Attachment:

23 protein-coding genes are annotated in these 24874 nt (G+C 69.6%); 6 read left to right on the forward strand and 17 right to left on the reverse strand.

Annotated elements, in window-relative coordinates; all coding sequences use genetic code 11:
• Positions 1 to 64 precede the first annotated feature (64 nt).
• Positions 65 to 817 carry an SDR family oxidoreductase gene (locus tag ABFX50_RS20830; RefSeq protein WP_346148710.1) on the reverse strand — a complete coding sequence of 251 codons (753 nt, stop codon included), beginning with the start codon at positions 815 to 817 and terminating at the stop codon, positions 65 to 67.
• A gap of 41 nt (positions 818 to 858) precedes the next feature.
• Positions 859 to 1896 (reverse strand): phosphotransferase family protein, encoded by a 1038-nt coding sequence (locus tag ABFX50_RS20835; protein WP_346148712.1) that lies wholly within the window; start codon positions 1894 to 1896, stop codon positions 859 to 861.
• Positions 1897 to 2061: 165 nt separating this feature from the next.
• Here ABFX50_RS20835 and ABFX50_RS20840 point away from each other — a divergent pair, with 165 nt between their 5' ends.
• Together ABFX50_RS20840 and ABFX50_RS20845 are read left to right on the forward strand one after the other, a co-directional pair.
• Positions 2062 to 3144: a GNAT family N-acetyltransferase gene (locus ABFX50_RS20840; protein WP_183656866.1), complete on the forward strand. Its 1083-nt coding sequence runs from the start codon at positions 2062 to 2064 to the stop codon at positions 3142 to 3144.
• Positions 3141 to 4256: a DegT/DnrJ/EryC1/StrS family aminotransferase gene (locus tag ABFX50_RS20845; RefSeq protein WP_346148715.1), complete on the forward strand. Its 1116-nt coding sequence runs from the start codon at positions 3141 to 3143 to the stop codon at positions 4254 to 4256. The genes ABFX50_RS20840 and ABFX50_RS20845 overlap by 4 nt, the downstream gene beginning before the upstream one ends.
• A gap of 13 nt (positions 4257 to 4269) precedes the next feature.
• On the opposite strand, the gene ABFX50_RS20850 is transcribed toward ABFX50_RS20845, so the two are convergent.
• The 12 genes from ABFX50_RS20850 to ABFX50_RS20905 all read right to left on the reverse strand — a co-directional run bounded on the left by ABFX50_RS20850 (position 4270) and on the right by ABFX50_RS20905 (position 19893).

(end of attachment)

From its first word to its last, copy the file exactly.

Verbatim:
23 protein-coding genes are annotated in these 24874 nt (G+C 69.6%); 6 read left to right on the forward strand and 17 right to left on the reverse strand.

Annotated elements, in window-relative coordinates; all coding sequences use genetic code 11:
• Positions 1 to 64 precede the first annotated feature (64 nt).
• Positions 65 to 817 carry an SDR family oxidoreductase gene (locus tag ABFX50_RS20830; RefSeq protein WP_346148710.1) on the reverse strand — a complete coding sequence of 251 codons (753 nt, stop codon included), beginning with the start codon at positions 815 to 817 and terminating at the stop codon, positions 65 to 67.
• A gap of 41 nt (positions 818 to 858) precedes the next feature.
• Positions 859 to 1896 (reverse strand): phosphotransferase family protein, encoded by a 1038-nt coding sequence (locus tag ABFX50_RS20835; protein WP_346148712.1) that lies wholly within the window; start codon positions 1894 to 1896, stop codon positions 859 to 861.
• Positions 1897 to 2061: 165 nt separating this feature from the next.
• Here ABFX50_RS20835 and ABFX50_RS20840 point away from each other — a divergent pair, with 165 nt between their 5' ends.
• Together ABFX50_RS20840 and ABFX50_RS20845 are read left to right on the forward strand one after the other, a co-directional pair.
• Positions 2062 to 3144: a GNAT family N-acetyltransferase gene (locus ABFX50_RS20840; protein WP_183656866.1), complete on the forward strand. Its 1083-nt coding sequence runs from the start codon at positions 2062 to 2064 to the stop codon at positions 3142 to 3144.
• Positions 3141 to 4256: a DegT/DnrJ/EryC1/StrS family aminotransferase gene (locus tag ABFX50_RS20845; RefSeq protein WP_346148715.1), complete on the forward strand. Its 1116-nt coding sequence runs from the start codon at positions 3141 to 3143 to the stop codon at positions 4254 to 4256. The genes ABFX50_RS20840 and ABFX50_RS20845 overlap by 4 nt, the downstream gene beginning before the upstream one ends.
• A gap of 13 nt (positions 4257 to 4269) precedes the next feature.
• On the opposite strand, the gene ABFX50_RS20850 is transcribed toward ABFX50_RS20845, so the two are convergent.
• The 12 genes from ABFX50_RS20850 to ABFX50_RS20905 all read right to left on the reverse strand — a co-directional run bounded on the left by ABFX50_RS20850 (position 4270) and on the right by ABFX50_RS20905 (position 19893).